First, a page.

US to continue military operations in South China Sea, reports Reuters

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Beijing, July 20: The US said on Wednesday (July 20) that its military forces will continue operation in the South China Sea as per the international law, Reuters reported.

US Chief of Naval Operations John Richardson informed this, the report added.

south china sea

The South China Sea has been a focal point of international disputes throughout and the ruling by an international court last week quashing Beijing's claims on it has escalated things further. Beijing has refused to abide by the international verdict and did not participate in the proceedings brought by the Philippines---one of the maritime neighbours with which China has been at the loggerheads over the water body which is not only a rich reserve of natural resources but also a key route of global trading. Trade worth over $5 trillion takes place through this strategic waterway annually. 

Besides China and the Philippines, countries like Brunei, Malaysia, Taiwan and Vietnam are also parties to the dispute over the South China Sea.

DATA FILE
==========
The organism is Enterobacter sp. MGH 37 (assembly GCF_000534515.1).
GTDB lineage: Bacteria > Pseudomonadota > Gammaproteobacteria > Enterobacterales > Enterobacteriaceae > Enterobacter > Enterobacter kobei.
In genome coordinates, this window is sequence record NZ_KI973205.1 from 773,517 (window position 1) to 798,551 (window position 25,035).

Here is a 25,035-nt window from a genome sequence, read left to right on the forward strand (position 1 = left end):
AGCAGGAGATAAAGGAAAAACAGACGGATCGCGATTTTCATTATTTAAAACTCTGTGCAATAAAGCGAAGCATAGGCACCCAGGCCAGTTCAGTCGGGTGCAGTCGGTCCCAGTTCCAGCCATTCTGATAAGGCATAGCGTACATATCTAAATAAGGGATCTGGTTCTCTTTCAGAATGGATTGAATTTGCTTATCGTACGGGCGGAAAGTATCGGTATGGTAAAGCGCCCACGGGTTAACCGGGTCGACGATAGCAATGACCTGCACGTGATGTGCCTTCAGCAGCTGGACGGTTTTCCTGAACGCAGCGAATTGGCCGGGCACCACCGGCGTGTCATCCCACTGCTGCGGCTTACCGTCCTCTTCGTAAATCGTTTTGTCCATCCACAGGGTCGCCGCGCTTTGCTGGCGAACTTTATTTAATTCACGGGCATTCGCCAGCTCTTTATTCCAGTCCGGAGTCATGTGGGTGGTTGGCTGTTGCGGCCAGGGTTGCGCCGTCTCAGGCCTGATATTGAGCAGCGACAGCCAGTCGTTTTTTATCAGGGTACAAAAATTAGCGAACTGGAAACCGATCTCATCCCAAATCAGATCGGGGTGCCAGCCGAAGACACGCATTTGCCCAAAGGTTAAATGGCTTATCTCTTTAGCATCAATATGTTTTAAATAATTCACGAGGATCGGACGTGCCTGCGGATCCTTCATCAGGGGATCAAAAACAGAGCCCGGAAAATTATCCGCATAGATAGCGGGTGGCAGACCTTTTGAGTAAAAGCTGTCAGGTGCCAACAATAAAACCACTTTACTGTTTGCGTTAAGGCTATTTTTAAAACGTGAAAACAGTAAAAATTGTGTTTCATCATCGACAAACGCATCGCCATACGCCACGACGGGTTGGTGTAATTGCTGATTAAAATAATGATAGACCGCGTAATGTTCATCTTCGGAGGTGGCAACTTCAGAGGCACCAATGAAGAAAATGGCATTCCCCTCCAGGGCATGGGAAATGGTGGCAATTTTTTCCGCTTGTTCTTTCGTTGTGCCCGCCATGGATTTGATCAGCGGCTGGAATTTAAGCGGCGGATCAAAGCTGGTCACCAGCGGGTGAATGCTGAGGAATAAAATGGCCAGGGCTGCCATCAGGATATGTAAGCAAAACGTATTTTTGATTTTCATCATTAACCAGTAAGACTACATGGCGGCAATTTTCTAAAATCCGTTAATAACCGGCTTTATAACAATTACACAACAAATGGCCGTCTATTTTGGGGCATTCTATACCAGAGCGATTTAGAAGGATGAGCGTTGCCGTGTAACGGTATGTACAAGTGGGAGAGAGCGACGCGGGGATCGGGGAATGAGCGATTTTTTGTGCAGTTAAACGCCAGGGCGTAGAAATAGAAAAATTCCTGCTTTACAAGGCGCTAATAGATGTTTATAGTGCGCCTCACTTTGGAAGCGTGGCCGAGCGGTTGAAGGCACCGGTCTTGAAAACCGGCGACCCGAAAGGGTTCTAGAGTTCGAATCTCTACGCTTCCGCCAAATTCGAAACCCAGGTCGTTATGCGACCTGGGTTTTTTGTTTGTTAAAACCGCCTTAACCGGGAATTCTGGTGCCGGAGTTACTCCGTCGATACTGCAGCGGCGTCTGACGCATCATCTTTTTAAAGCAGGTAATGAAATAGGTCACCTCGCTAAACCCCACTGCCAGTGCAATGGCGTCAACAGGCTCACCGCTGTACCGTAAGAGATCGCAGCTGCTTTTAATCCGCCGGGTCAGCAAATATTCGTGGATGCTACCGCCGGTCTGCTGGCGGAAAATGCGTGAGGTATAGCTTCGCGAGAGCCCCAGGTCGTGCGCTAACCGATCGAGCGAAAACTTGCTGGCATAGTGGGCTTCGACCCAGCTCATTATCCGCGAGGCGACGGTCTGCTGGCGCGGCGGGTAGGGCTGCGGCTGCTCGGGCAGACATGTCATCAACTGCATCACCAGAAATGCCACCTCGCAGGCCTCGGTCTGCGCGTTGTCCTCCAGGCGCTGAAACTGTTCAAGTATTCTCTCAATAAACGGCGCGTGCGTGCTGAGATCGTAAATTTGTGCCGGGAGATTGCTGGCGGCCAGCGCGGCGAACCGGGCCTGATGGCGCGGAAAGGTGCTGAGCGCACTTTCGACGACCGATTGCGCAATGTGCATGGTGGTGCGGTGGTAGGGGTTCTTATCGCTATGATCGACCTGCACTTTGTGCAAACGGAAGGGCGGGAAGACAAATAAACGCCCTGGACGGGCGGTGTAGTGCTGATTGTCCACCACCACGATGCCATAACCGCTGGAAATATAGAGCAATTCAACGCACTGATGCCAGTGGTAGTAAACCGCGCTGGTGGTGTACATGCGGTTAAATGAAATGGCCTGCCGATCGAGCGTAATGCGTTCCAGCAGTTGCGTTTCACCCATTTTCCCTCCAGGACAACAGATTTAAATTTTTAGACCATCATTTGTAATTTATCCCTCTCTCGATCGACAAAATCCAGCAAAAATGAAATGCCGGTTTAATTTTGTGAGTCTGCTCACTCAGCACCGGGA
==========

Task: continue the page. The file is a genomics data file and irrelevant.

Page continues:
China has also seen the US a key challenge to its authority in the strategic region as the latter has conducted navigation patrols close to islands held by the former, annoying and compelling it bolster its own military presence there, thereby escalating the issue further.

During his meeting with Yuan Yubai, China's North Sea Fleet commander, Richardson "underscored the importance of lawful and safe operations in the South China and elsewhere professional navies operate", Reuters reported the US Navy as saying.

"The US Navy will continue to conduct routine and lawful operations around the world, including in the South China Sea, in order to protect the rights, freedoms and lawful uses of sea and airspace guaranteed to all. This will not change," Reuters quoted Richardson as saying.

Freedom of navigation patrols carried out by foreign navies in the South China Sea could end "in disaster", a senior Chinese admiral said over the weekend.

China's state news agency Xinhua also countered by saying on Wednesday that countries outside the region should stay out of it.

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